·       Documentation for Suggested Software Libraries


Week 2

1/23, 1/25

Image Processing II, Differential Equations

·        Handouts form the book “Computer Vision” by L. G. Shapiro & G. C. Stockman

·        Readings from Baraff & Witkin's "Physically Based Modeling” course notes, SIGGRAPH2001

o       http://www.pixar.com/companyinfo/research/pbm2001/

Week 3

1/30, 2/1

Student Presentations,

Model-guided Image Segmentation

·       Active Contour Models

·       Region Growing Segmentation


Week 4

2/6, 2/8

Image Segmentation,

Statistical Shape and Appearance Models


·       Mean Shift

·       Intelligent Scissors/Live Wire

·       Principal Component Analysis

Week 5

2/13, 2/15

Optimization, Overview of recognition, detection, registration, tracking


·       Optimization, Gradient Descent

·       Active (Statistical) Shape and Appearance models

·       Overview of object recognition, detection, registration, motion tracking

Week 6

2/20, 2/22

Cell Image Analysis,

Graphics Basics



·       Guest lecture

·       Cell Image Analysis

·       Graphics Basics

Week 7

2/27, 3/1


Polygon Meshes, Curves and Surfaces








Research Article Presentations

·       Transformations, Polygon Meshes

  • Handouts from the book “Computer Graphics using OpenGL, 3rd edition”, by  F.S Hill Jr & S. M. Kelley

·       Papers suggested to present:

  • AdaBoost

·        Freund, Y., Schapire, R.E.: A decision theoretic generalization of on-line learning and an application to boosting. Journal of    Computer and System Sciences 55, (1997) 119–139

·         Schapire, R.E.: A brief introduction to boosting. In: Proc. of 16th Int’l Joint Conf. on Artificial Intelligence. (1999) 1401–1406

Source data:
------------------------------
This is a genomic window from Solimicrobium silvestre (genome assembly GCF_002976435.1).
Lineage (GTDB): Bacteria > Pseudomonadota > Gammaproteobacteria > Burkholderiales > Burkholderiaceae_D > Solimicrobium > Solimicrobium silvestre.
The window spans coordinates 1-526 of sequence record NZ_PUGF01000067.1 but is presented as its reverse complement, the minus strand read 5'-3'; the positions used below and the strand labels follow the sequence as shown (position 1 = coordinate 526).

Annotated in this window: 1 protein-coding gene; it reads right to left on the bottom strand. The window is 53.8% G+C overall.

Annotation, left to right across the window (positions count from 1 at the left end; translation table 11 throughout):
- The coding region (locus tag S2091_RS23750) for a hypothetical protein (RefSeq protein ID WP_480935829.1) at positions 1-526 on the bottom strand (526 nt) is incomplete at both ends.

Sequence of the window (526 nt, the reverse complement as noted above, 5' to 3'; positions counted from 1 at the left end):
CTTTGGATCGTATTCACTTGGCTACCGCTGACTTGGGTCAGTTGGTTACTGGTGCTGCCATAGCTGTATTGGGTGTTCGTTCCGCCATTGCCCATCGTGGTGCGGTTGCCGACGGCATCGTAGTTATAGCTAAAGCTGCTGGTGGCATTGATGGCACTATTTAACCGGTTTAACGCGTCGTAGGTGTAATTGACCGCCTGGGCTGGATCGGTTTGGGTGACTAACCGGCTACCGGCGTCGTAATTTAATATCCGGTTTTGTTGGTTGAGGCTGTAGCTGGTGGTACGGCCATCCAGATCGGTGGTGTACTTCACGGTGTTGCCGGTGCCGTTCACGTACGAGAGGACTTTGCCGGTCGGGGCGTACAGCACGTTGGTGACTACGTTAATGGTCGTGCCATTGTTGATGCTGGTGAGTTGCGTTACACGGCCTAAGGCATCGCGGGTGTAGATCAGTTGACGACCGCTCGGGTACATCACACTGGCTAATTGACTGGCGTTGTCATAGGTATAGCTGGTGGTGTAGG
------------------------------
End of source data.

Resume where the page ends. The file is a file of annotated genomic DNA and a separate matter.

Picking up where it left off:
• Object Detection

·        Robust Real-time Face Detection,  Viola & Jones,  ICCV 2001

·       Rapid Object Detection using a Boosted Cascade of Simple Features, Viola & Jones,  CVPR 2001


  • Object Recognition

·        Support Vector Machines for 3D Object Recognition, Pontil & Verri, PAMI 1998

·        Object recognition from local scale-invariant features, Lowe, ICCV 1999

·        Shape Matching and Object Recognition Using Shape Contexts, Belongie, Malik & Puzicha, PAMI 2002

·        Object Class Recognition by Unsupervised Scale-Invariant Learning, Fergus, Perona & Zisserman, CVPR 2003

·       Conditional Random Fields for Object Recognition, Quattoni, Collins & Darrel, NIPS 2004

Week 8

3/6, 3/8

Spring Break

No classes

Week 9

3/13, 3/15

Transformations, Non-rigid Deformations


Research Article Presentations

·       Papers suggested to present:

  • Shape/Image Matching and Registration

·        Matching Shapes, Belongie, Malik & Puzicha, ICCV 2001

·        A New Point Matching Algorithm for Non-rigid Registration, Chui & Rangarajan, CVIU 2003

·        Distance Functions for Non-rigid Registration, Paragios, Rousson & Ramesh, CVIU 2003


·        Alignment by Maximization of Mutual Information, Viola & Wells, 1997


  • Motion Estimation and Tracking

·        CONDENSATION – Conditional Density Propagation for Visual Tracking, Isard & Blake, IJCV, 1998

·        Kernel-Based Object Tracking, Comaniciu, Ramesh & Meer, PAMI 2003